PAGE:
Long Island took its next step toward a new normal Wednesday as the region entered Phase 3 of the NY Forward reopening plan, allowing restaurants to resume limited indoor dining.
The latest phase also allows personal care services such as nail salons and spas to reopen.
Restaurants have been allowed to serve outdoors for the past two weeks under Phase 2.
At Nails by Vivian in Mattituck Wednesday morning, the phone rang off the hook as clients attempted to call for a coveted appointment slot.
Owner Vivian Pham said they are currently only permitted to take clients by appointments. Upon arrival, customers must sanitize their hands, wear a mask and sign a COVID-19 service agreement, which includes a health screening and acknowledges that possible exposure to the coronavirus may occur.
“It’s so exciting, but tough,” Ms. Pham said. “It’s a lot more work and we can’t take a lot of appointments.”
Despite the new guidelines, she said she’s happy to be back at work and said the shutdown really hurt her business.
She plans to have four nail techs working initially at spaced out nail stations in the Pike Street salon. Each nail station is now equipped with a plexiglass barrier to minimize contact between the technician and customer.
Kathleen Kubacki of Riverhead was one of her first clients Wednesday and said getting a manicure was one thing she was most looking forward to as reopening began. “I was doing the fake press-on nails,” she said, laughing. “This feels so much better.”
Ms. Kubacki said she stayed in touch with Ms. Pham on Facebook throughout the pandemic, awaiting news that they may be reopening. “I’m lucky to have gotten an appointment,” she said, adding that she’s currently booked through early next week.
Similar scenes unfolded at salons in Riverhead, too. At Hampton Nails, Lynn Nguyen returned to work, also equipped with a face mask, shield and plexiglass barrier at her nail station. Plastic curtains were installed above the salon’s pedicure chairs for added protection.
Gov. Cuomo returns with new press briefing
At a press conference Wednesday, Governor Andrew Cuomo said local governments will have a role to play in preventing the spread of the virus as more businesses reopen.
“Be diligent on compliance,” he said. “The state is responsible for controlling the reopening … local governments have to ensure compliance. Social distancing, mask wearing, businesses following the rules. Bars, restaurants, people on sidewalks, local government has to do that. I understand it’s not easy … not popular. Welcome to government in the middle of a global crisis.”
During the press conference, Mr. Cuomo and the governors of New Jersey and Connecticut also announced that they will require people traveling from Florida and other states hit hard by the crisis in recent days to quarantine for 14 days. The other states include Arizona, Arkansas, California, North Carolina, South Carolina, Tennessee and Texas.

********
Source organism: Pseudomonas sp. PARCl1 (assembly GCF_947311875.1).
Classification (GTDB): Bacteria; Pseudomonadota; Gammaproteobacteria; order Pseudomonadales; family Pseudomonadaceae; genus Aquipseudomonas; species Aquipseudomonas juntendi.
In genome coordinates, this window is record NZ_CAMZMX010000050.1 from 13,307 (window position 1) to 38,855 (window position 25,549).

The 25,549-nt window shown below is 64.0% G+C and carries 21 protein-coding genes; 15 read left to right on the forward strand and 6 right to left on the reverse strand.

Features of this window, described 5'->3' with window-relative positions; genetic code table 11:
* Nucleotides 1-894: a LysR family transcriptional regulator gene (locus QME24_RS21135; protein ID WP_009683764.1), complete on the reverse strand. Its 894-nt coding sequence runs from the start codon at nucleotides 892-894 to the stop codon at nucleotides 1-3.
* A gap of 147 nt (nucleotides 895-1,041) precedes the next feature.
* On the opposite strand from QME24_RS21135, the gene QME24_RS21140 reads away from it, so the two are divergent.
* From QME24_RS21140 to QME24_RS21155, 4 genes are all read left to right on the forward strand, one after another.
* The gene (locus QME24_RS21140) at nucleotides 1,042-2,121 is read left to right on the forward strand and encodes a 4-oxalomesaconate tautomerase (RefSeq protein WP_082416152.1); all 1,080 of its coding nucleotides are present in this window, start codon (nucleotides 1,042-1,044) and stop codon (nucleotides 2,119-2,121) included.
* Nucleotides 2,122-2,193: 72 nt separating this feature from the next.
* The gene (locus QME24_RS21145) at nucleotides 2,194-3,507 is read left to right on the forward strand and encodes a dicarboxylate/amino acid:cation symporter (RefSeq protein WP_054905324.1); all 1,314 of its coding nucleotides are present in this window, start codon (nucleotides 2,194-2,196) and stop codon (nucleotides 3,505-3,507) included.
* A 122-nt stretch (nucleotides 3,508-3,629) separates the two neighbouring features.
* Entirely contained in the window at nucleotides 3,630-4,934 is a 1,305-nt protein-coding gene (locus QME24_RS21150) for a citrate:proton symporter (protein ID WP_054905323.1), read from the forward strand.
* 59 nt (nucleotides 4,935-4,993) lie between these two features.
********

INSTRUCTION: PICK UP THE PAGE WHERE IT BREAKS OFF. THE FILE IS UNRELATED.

Phase 4 plans emerge
New details have also emerged on Phase 4 of the NY Forward plan, whoich begins Friday in five upstate regions. It shows guidelines for higher education, low-risk outdoor and indoor arts and entertainment and media production. Capacity is limited at 25% for indoor arts and entertainment, such as indoor museums, historical sites and aquariums. The capacity is capped at 33% for outdoor arts and entertainment, such as outdoor zoos, nature parks, outdoor agritourism and outdoor museums. Media production includes activities related to music, television and streaming productions on set, on location, or at any production or recording site.
Occupancy at religious gatherings can also increase from 25% to 33% in phase 4 and social gatherings can increase from 25 people to 50, the governor said at a press conference Wednesday.
Higher education institutions must develop and submit a plan for reopening and operating for the duration of the COVID-19 public health emergency. The guidelines so far do not include secondary schools.
There’s been no specific mention in the Phase 4 guidance for businesses like gyms and movie theaters.
Rich Azzopardi, Mr. Cuomo’s senior advisor, said on Twitter Wednesday that “these and other outstanding issues will be treated separately and distinctly as we evaluate what is happening in other states and refine guidelines to make sure we’re not going backward.”
On Wednesday, the governor said they’re also continuing to study research about how the virus is transmitted before deciding when to reopen these higher risk businesses.
“We’re studying it and we will make an informed decision,” he said.
There has been a two-week span between each phase so far for Long Island, meaning the earliest Phase 4 would begin is July 8.